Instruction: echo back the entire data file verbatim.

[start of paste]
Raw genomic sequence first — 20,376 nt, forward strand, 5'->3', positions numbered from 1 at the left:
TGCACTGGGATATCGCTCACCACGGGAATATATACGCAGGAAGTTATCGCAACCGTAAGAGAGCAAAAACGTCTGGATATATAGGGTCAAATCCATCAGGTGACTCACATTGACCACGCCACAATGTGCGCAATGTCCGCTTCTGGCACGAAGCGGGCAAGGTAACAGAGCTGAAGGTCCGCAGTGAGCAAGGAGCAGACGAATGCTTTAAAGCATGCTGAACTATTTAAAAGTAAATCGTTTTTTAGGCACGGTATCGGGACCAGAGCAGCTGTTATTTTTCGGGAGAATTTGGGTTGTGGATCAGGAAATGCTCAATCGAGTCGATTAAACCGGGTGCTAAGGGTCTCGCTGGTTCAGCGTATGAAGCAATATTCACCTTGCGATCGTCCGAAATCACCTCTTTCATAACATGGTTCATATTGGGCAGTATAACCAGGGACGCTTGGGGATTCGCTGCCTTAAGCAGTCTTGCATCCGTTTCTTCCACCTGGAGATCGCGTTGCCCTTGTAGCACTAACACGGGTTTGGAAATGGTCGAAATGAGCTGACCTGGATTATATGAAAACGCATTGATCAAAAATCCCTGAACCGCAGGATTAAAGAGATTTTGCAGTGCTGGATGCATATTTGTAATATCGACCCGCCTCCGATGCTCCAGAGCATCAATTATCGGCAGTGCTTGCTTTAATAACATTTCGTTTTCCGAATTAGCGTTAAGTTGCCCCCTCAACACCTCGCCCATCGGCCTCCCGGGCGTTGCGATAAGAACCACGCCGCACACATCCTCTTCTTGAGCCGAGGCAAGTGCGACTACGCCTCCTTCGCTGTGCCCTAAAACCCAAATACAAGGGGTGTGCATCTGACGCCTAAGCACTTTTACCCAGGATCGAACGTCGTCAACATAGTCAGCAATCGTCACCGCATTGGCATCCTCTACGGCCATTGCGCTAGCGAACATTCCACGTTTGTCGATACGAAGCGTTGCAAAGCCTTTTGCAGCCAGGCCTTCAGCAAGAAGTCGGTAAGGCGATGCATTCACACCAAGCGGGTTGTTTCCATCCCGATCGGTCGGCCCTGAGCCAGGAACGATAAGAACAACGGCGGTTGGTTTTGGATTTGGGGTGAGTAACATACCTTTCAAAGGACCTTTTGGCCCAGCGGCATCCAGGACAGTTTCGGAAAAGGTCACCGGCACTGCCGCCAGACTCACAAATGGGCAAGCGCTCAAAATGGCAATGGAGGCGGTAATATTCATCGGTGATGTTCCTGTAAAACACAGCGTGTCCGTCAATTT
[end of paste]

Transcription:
Raw genomic sequence first — 20,376 nt, forward strand, 5'->3', positions numbered from 1 at the left:
TGCACTGGGATATCGCTCACCACGGGAATATATACGCAGGAAGTTATCGCAACCGTAAGAGAGCAAAAACGTCTGGATATATAGGGTCAAATCCATCAGGTGACTCACATTGACCACGCCACAATGTGCGCAATGTCCGCTTCTGGCACGAAGCGGGCAAGGTAACAGAGCTGAAGGTCCGCAGTGAGCAAGGAGCAGACGAATGCTTTAAAGCATGCTGAACTATTTAAAAGTAAATCGTTTTTTAGGCACGGTATCGGGACCAGAGCAGCTGTTATTTTTCGGGAGAATTTGGGTTGTGGATCAGGAAATGCTCAATCGAGTCGATTAAACCGGGTGCTAAGGGTCTCGCTGGTTCAGCGTATGAAGCAATATTCACCTTGCGATCGTCCGAAATCACCTCTTTCATAACATGGTTCATATTGGGCAGTATAACCAGGGACGCTTGGGGATTCGCTGCCTTAAGCAGTCTTGCATCCGTTTCTTCCACCTGGAGATCGCGTTGCCCTTGTAGCACTAACACGGGTTTGGAAATGGTCGAAATGAGCTGACCTGGATTATATGAAAACGCATTGATCAAAAATCCCTGAACCGCAGGATTAAAGAGATTTTGCAGTGCTGGATGCATATTTGTAATATCGACCCGCCTCCGATGCTCCAGAGCATCAATTATCGGCAGTGCTTGCTTTAATAACATTTCGTTTTCCGAATTAGCGTTAAGTTGCCCCCTCAACACCTCGCCCATCGGCCTCCCGGGCGTTGCGATAAGAACCACGCCGCACACATCCTCTTCTTGAGCCGAGGCAAGTGCGACTACGCCTCCTTCGCTGTGCCCTAAAACCCAAATACAAGGGGTGTGCATCTGACGCCTAAGCACTTTTACCCAGGATCGAACGTCGTCAACATAGTCAGCAATCGTCACCGCATTGGCATCCTCTACGGCCATTGCGCTAGCGAACATTCCACGTTTGTCGATACGAAGCGTTGCAAAGCCTTTTGCAGCCAGGCCTTCAGCAAGAAGTCGGTAAGGCGATGCATTCACACCAAGCGGGTTGTTTCCATCCCGATCGGTCGGCCCTGAGCCAGGAACGATAAGAACAACGGCGGTTGGTTTTGGATTTGGGGTGAGTAACATACCTTTCAAAGGACCTTTTGGCCCAGCGGCATCCAGGACAGTTTCGGAAAAGGTCACCGGCACTGCCGCCAGACTCACAAATGGGCAAGCGCTCAAAATGGCAATGGAGGCGGTAATATTCATCGGTGATGTTCCTGTAAAACACAGCGTGTCCGTCAATTT